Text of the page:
An Identity Crisis after a Cancer Diagnosis

The importance of maintaining a positive attitude during cancer treatment

by Linda Yellin
illustration of broken egg
Photograph: Justin Fantl

A friend who had survived breast cancer started sending me spiritual e-mails on how I’d now joined the Sisterhood of Cancer. I didn’t want to be in the Sisterhood. I wanted out of the Sisterhood. Another friend informed me that “the underlying emotional causes of cancer are usually unexpressed anger and unresolved resentment.” Now I was pissed! I put that friendship on hold.

But so many people volunteered to visit during chemo that I was afraid I might need to schedule additional sessions. And everyone I’d ever met wanted to come watch while I got my head shaved. What was with that? Only Randy got the honor. Afterward, I sent a photo of my new shiny pate to my sister in Chicago, who wrote back: You’ve had worse hairstyles.

I dubbed myself Sinéad O’Cancer. A big step toward my new self-image as a cancer patient.

 Were there perks to being Linda Who Has Cancer? Yes. Homemade soups and flowers from friends. E-mails now signed love. People kept telling me I have a nicely shaped head, an asset I never knew I had. Or needed. And every morning Randy brought me coffee in bed. True, it had Miralax in it, but I was touched.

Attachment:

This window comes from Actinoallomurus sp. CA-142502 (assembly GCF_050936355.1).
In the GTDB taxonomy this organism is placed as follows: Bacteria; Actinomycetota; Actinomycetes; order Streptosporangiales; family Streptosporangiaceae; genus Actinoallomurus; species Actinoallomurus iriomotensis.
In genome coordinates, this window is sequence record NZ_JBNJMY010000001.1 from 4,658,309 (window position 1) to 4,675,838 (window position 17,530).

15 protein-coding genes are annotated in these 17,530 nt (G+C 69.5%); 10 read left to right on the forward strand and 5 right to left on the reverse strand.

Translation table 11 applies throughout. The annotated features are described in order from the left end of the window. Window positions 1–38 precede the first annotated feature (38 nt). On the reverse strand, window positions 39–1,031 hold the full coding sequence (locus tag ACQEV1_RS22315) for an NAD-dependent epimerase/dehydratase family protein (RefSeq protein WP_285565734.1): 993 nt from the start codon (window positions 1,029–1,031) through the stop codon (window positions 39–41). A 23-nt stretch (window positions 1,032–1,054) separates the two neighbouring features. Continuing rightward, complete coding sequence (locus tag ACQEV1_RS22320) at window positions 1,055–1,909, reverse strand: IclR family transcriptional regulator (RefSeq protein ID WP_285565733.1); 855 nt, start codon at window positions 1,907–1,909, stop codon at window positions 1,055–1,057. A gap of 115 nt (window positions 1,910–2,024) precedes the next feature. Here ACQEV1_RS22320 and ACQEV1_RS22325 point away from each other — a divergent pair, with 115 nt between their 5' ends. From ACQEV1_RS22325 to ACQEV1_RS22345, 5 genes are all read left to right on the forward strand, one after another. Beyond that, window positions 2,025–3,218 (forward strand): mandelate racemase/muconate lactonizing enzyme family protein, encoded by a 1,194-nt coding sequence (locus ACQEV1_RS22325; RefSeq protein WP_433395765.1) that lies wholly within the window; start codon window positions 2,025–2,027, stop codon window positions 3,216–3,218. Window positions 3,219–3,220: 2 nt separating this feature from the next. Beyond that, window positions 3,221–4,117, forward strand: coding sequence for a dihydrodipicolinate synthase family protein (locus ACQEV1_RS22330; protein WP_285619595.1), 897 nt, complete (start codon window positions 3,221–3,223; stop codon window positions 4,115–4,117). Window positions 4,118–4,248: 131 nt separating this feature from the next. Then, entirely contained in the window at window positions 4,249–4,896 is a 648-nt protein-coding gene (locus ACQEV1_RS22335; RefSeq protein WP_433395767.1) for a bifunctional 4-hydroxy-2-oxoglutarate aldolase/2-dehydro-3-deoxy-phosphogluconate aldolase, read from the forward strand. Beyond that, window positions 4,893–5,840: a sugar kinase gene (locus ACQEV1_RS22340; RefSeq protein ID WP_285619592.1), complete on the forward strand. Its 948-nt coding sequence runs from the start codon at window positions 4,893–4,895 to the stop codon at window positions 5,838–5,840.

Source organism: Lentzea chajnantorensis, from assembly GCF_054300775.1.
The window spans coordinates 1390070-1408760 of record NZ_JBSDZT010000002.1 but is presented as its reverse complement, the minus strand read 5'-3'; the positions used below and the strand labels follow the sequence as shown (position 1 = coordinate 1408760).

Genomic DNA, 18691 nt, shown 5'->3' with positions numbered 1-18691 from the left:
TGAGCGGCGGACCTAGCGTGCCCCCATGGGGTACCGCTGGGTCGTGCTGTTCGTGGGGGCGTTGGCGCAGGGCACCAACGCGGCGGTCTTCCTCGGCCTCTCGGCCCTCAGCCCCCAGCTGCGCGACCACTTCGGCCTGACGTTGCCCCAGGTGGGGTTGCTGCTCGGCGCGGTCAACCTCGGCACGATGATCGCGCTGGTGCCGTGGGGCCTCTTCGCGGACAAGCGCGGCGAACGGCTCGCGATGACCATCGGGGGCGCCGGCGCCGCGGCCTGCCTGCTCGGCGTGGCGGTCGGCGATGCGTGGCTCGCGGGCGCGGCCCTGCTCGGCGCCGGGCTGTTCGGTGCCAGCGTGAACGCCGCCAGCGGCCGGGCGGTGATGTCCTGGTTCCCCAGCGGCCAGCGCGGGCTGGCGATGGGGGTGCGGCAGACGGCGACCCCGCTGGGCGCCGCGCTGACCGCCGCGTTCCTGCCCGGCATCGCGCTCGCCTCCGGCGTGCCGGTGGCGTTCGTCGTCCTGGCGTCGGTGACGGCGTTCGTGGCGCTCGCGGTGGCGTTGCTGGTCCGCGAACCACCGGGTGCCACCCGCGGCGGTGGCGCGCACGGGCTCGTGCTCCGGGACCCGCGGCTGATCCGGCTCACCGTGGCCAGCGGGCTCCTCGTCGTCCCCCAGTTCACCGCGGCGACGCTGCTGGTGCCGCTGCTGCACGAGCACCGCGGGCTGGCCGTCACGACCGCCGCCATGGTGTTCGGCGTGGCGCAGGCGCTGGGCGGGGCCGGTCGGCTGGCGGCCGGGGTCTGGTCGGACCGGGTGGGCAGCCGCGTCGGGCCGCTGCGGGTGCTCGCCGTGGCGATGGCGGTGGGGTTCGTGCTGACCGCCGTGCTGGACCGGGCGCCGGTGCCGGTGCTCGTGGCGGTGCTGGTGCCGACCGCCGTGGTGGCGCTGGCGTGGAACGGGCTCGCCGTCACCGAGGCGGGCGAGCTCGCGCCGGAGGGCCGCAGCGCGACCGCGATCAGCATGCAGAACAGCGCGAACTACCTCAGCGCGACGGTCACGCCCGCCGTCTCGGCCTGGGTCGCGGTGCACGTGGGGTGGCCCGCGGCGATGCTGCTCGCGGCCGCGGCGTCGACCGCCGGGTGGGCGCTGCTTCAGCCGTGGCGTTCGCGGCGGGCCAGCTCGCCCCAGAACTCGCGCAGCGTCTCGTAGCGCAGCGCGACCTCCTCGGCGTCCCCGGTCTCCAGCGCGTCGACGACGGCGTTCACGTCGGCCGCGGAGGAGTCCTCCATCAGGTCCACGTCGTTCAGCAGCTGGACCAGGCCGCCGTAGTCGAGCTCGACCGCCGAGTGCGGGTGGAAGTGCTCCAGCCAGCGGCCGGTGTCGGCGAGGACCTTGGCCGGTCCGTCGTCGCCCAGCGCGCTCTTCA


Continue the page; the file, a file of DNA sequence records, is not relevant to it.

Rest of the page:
After infusions two and three, my complexion looked great. A PET scan technician informed me I have extra-long, skinny lungs. I now knew my lungs would look good in jeans. I also learned my scan was clean. No green glowing critters! I was ready to graduate to radiation and a free suntan.

Weeks later, my energy started coming back. I felt healthy. I felt like me. I’d be bald longer than I’d be in treatment. But a few days after getting the news about my clean scan, I spotted a donation card for the Leukemia and Lymphoma Society at the grocery store. I slipped in a quarter, thinking, My society! And on my way out, I passed a woman with no visible hair, wearing a turban. I smiled at her. We were Sisters.

LINDA YELLIN’s new novel, What Nora Knew (Simon & Schuster), pays tribute to Nora Ephron.

Next: Postdivorce, I'm a Solo Act

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First published in the November 2013 issue

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Catherine 05.13.2014

I so identified with this dear lady’s experience, though she was much better about telling her husband than I. Healthy all my life, and unfamiliar with cancer, I equated it with death. I announced my intent to rent a seaside cottage – until my time to go; then I would contact him. My husband cried; my daughter yelled at me, for quitting. Yes, I pursued treatment and am alive to write about it but Cancer tested me, the reality of my Christian faith. Did I really believe in life-after-death – yes I did. At the moment I thought I was dying, it wasn’t sadness I felt, but unmitigated joy and release. I’d lived my life, mostly true to my faith, and knew with no trace of doubt that the One Who accompanied me through life – Jesus – would greet me on “the other side” of death.

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